Portrait: Musician and composer Wolfgang Amadeus Mozart

Wednesday, 27 May 2020 - 11:00 am (CET/MEZ) Berlin | Author/Destination:
Category/Kategorie: Portrait

Wolfgang Amadeus Mozart by Johann Nepomuk della Croce

Wolfgang Amadeus Mozart by Johann Nepomuk della Croce

Wolfgang Amadeus Mozart, baptised as Johannes Chrysostomus Wolfgangus Theophilus Mozart, was a prolific and influential composer of the Classical period. Born in Salzburg, Mozart showed prodigious ability from his earliest childhood. Already competent on keyboard and violin, he composed from the age of five and performed before European royalty. At 17, Mozart was engaged as a musician at the Salzburg court but grew restless and travelled in search of a better position. While visiting Vienna in 1781, he was dismissed from his Salzburg position. He chose to stay in the capital, where he achieved fame but little financial security. During his final years in Vienna, he composed many of his best-known symphonies, concertos, and operas, and portions of the Requiem, which was largely unfinished at the time of his early death at the age of 35. The circumstances of his death have been much mythologized.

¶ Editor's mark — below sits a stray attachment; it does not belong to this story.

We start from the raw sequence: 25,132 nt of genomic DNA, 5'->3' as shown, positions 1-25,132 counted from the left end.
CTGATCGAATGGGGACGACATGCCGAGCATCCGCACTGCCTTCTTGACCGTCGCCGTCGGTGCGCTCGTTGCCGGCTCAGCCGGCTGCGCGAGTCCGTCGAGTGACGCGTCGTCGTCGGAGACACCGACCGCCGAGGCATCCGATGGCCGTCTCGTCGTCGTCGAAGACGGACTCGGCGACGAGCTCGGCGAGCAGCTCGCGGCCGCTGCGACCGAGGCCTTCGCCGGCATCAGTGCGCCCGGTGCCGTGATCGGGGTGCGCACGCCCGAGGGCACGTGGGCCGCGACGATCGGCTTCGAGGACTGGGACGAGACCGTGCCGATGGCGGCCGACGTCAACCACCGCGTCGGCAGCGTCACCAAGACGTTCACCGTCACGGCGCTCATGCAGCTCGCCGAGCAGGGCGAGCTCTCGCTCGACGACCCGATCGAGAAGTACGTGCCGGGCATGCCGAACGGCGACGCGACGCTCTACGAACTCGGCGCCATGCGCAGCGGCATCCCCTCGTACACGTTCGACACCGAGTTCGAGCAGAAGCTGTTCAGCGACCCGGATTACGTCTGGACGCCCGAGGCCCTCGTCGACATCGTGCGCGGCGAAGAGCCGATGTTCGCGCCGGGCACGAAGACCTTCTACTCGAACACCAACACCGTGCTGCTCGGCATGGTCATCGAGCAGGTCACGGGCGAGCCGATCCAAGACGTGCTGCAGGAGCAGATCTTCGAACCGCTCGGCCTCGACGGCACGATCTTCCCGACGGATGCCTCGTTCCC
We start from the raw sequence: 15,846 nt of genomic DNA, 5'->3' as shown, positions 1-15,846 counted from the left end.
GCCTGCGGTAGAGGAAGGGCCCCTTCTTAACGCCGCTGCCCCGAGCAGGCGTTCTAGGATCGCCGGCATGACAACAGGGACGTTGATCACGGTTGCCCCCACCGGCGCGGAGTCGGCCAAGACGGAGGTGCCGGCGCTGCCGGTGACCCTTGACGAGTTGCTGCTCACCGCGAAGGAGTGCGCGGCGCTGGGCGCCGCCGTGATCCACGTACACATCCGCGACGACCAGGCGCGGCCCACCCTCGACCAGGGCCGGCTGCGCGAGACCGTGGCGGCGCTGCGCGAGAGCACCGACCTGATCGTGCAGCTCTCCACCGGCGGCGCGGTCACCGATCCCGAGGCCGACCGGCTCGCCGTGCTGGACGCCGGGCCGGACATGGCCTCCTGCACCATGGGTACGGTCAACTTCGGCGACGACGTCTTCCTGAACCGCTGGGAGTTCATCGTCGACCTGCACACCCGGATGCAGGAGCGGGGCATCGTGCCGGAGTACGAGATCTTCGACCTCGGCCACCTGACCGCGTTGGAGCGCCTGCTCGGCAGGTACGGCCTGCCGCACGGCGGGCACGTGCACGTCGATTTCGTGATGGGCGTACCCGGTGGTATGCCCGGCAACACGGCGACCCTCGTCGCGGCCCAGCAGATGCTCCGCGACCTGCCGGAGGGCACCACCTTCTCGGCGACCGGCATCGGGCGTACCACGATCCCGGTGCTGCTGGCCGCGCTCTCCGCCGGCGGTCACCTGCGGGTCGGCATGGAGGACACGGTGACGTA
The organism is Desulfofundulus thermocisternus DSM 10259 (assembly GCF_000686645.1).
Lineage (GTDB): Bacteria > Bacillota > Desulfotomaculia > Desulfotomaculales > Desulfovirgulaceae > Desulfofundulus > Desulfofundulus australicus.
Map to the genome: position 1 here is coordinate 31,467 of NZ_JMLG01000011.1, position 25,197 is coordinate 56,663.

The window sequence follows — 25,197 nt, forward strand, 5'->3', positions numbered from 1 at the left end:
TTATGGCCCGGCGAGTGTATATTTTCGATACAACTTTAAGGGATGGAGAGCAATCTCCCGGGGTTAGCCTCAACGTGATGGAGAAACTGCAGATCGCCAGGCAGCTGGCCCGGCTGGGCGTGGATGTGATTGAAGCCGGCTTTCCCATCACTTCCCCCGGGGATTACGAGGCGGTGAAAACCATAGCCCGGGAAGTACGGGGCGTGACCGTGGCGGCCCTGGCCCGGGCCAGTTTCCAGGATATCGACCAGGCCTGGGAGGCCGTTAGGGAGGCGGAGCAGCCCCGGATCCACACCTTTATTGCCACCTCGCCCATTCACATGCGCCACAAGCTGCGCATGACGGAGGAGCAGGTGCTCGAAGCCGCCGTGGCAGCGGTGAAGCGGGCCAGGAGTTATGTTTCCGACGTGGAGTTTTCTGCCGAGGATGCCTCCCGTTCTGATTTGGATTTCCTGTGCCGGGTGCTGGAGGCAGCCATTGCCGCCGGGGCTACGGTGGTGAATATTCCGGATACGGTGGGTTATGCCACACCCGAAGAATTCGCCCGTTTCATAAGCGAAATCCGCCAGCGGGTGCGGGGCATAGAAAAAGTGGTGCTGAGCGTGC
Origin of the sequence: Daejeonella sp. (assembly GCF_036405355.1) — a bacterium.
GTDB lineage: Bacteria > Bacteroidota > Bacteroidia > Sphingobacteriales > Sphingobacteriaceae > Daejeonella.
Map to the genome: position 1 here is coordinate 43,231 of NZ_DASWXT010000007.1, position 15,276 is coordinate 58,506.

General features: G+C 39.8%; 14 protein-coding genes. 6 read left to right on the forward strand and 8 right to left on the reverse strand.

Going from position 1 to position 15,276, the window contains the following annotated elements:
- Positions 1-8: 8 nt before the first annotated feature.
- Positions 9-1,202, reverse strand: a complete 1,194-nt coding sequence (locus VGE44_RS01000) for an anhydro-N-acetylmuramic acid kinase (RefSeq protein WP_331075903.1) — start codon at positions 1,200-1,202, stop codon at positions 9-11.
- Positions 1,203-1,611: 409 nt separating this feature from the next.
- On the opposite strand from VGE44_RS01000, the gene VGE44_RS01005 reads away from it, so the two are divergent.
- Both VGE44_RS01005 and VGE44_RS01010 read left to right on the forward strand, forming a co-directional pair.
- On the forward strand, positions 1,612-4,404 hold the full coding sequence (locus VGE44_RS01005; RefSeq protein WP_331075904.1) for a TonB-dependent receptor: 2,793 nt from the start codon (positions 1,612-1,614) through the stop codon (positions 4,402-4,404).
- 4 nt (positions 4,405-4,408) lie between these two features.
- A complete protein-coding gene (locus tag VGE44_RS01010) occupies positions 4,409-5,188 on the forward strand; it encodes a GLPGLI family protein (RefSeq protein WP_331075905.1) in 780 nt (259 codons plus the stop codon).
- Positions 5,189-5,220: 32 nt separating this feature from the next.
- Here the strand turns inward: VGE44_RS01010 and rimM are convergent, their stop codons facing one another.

He composed more than 600 works, many of which are acknowledged as pinnacles of symphonic, concertante, chamber, operatic, and choral music. He is among the greatest and most enduringly popular of classical composers, and his influence is profound on subsequent Western art music. Ludwig van Beethoven composed his early works in the shadow of Mozart, and Joseph Haydn wrote: “posterity will not see such a talent again in 100 years”.

Mozartkugel shop in Getreidegasse © flickr.com - Ray Swi-hymn/cc-by-sa-2.0 Wolfgang Amadeus Mozart by Barbara Krafft Wolfgang Amadeus Mozart by Johann Nepomuk della Croce Mozart monument at Vienna Central Cemetery © Dr Bernd Gross/cc-by-sa-3.0-de Mozart's birthplace in Salzburg © Elisa.rolle/cc-by-sa-4.0
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Mozart monument at Vienna Central Cemetery © Dr Bernd Gross/cc-by-sa-3.0-de